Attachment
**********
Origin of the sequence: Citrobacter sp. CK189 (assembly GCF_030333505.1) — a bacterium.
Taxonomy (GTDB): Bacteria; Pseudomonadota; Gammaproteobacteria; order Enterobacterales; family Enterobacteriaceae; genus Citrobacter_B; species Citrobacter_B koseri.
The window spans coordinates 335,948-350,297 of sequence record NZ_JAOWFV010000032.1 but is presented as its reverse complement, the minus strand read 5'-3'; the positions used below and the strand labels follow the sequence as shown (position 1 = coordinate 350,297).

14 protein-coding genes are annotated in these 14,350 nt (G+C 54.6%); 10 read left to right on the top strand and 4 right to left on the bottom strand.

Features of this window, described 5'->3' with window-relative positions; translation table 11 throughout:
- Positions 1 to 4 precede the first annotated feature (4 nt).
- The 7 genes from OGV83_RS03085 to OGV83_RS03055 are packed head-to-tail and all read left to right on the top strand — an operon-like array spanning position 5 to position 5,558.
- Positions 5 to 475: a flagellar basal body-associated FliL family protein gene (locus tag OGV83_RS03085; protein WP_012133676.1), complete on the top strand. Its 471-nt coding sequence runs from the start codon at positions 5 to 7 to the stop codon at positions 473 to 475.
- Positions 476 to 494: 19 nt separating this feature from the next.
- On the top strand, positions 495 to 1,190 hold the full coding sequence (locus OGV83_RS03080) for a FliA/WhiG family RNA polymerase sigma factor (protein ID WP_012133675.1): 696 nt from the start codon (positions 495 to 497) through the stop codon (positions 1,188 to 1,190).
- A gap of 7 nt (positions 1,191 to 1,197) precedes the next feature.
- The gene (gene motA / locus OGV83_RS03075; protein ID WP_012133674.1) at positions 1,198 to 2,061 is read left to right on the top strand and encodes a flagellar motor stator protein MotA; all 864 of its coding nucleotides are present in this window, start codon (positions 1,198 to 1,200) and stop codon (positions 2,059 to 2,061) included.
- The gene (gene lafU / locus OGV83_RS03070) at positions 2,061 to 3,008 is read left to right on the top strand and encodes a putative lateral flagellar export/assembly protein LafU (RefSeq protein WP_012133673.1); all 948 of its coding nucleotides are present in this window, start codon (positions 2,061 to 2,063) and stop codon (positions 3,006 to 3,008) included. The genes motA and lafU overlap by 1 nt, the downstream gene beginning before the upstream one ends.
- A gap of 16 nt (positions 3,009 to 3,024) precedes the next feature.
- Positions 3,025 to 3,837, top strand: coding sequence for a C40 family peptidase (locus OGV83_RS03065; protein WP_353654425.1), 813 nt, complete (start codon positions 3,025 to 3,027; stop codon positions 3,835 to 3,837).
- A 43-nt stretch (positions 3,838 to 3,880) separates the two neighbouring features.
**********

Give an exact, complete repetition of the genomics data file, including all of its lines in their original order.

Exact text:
Origin of the sequence: Citrobacter sp. CK189 (assembly GCF_030333505.1) — a bacterium.
Taxonomy (GTDB): Bacteria; Pseudomonadota; Gammaproteobacteria; order Enterobacterales; family Enterobacteriaceae; genus Citrobacter_B; species Citrobacter_B koseri.
The window spans coordinates 335,948-350,297 of sequence record NZ_JAOWFV010000032.1 but is presented as its reverse complement, the minus strand read 5'-3'; the positions used below and the strand labels follow the sequence as shown (position 1 = coordinate 350,297).

14 protein-coding genes are annotated in these 14,350 nt (G+C 54.6%); 10 read left to right on the top strand and 4 right to left on the bottom strand.

Features of this window, described 5'->3' with window-relative positions; translation table 11 throughout:
- Positions 1 to 4 precede the first annotated feature (4 nt).
- The 7 genes from OGV83_RS03085 to OGV83_RS03055 are packed head-to-tail and all read left to right on the top strand — an operon-like array spanning position 5 to position 5,558.
- Positions 5 to 475: a flagellar basal body-associated FliL family protein gene (locus tag OGV83_RS03085; protein WP_012133676.1), complete on the top strand. Its 471-nt coding sequence runs from the start codon at positions 5 to 7 to the stop codon at positions 473 to 475.
- Positions 476 to 494: 19 nt separating this feature from the next.
- On the top strand, positions 495 to 1,190 hold the full coding sequence (locus OGV83_RS03080) for a FliA/WhiG family RNA polymerase sigma factor (protein ID WP_012133675.1): 696 nt from the start codon (positions 495 to 497) through the stop codon (positions 1,188 to 1,190).
- A gap of 7 nt (positions 1,191 to 1,197) precedes the next feature.
- The gene (gene motA / locus OGV83_RS03075; protein ID WP_012133674.1) at positions 1,198 to 2,061 is read left to right on the top strand and encodes a flagellar motor stator protein MotA; all 864 of its coding nucleotides are present in this window, start codon (positions 1,198 to 1,200) and stop codon (positions 2,059 to 2,061) included.
- The gene (gene lafU / locus OGV83_RS03070) at positions 2,061 to 3,008 is read left to right on the top strand and encodes a putative lateral flagellar export/assembly protein LafU (RefSeq protein WP_012133673.1); all 948 of its coding nucleotides are present in this window, start codon (positions 2,061 to 2,063) and stop codon (positions 3,006 to 3,008) included. The genes motA and lafU overlap by 1 nt, the downstream gene beginning before the upstream one ends.
- A gap of 16 nt (positions 3,009 to 3,024) precedes the next feature.
- Positions 3,025 to 3,837, top strand: coding sequence for a C40 family peptidase (locus OGV83_RS03065; protein WP_353654425.1), 813 nt, complete (start codon positions 3,025 to 3,027; stop codon positions 3,835 to 3,837).
- A 43-nt stretch (positions 3,838 to 3,880) separates the two neighbouring features.